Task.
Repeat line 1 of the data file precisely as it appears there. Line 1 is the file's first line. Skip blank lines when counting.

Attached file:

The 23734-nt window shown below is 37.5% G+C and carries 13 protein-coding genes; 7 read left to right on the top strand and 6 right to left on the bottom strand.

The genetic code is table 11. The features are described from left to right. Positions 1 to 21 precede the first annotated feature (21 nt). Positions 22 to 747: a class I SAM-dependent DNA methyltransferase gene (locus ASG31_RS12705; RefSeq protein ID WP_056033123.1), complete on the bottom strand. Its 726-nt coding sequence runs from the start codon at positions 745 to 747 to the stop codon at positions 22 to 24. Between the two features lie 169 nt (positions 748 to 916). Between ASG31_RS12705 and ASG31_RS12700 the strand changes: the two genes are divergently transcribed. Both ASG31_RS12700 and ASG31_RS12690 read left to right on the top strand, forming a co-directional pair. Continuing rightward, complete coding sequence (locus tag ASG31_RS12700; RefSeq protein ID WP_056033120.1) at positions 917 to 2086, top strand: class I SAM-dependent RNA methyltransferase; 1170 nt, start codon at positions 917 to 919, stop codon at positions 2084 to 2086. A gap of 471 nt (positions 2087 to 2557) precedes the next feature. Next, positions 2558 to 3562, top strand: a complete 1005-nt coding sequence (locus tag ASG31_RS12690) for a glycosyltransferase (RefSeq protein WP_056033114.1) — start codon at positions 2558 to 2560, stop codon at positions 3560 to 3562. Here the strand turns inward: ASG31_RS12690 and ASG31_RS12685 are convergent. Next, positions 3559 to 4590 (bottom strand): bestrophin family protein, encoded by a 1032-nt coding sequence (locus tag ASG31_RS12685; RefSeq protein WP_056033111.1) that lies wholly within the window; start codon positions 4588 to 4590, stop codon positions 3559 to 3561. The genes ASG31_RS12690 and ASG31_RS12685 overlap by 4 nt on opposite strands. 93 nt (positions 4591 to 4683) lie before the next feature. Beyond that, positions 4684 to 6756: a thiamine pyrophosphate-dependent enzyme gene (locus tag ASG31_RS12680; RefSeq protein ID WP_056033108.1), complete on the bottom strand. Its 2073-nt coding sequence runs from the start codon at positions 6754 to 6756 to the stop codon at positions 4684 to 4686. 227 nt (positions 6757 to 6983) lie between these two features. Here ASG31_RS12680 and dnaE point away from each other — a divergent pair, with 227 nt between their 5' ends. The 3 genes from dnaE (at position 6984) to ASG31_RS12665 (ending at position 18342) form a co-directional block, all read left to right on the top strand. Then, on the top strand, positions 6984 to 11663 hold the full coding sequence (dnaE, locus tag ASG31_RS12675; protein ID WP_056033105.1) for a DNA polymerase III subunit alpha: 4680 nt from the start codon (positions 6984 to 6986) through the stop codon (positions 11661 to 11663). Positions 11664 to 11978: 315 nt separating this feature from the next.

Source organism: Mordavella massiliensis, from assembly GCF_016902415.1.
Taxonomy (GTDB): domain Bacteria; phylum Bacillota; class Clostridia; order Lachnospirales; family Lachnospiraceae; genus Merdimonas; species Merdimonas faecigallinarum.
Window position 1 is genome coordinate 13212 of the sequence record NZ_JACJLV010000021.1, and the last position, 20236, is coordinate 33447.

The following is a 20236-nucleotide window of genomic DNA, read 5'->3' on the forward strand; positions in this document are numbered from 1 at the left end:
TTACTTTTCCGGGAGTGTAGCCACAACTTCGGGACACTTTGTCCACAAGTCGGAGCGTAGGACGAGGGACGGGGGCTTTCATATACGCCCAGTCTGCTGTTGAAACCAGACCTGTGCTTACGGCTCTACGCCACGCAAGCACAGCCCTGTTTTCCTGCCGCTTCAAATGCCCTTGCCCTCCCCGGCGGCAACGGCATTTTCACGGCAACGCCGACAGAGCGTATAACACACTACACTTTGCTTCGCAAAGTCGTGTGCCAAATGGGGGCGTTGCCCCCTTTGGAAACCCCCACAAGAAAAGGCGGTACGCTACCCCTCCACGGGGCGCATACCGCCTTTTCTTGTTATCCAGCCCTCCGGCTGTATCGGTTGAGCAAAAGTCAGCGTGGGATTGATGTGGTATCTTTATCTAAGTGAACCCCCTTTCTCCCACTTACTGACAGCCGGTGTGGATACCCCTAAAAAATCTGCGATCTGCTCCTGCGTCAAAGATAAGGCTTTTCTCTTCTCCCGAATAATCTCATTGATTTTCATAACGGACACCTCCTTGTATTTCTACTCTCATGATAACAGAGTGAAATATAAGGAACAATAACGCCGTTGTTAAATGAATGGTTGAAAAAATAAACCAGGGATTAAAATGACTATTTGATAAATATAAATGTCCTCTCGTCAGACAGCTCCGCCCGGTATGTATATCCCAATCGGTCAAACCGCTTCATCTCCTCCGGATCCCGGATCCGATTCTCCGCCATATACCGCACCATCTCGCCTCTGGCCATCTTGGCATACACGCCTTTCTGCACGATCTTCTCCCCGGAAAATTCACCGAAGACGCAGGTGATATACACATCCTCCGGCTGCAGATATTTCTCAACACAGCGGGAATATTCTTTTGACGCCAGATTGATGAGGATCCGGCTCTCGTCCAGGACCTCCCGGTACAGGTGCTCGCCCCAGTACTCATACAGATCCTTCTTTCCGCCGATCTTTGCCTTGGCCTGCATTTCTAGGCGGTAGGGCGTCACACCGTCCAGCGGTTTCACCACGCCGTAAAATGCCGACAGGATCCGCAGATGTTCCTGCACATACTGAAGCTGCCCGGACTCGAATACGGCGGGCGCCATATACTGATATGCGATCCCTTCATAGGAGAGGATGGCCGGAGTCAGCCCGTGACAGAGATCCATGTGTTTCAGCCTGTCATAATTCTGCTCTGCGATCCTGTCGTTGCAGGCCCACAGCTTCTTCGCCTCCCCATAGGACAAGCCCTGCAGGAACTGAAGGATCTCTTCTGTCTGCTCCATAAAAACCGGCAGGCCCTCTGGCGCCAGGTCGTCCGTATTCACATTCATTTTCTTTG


The 23734-nt window shown below is 37.5% G+C and carries 13 protein-coding genes; 7 read left to right on the top strand and 6 right to left on the bottom strand.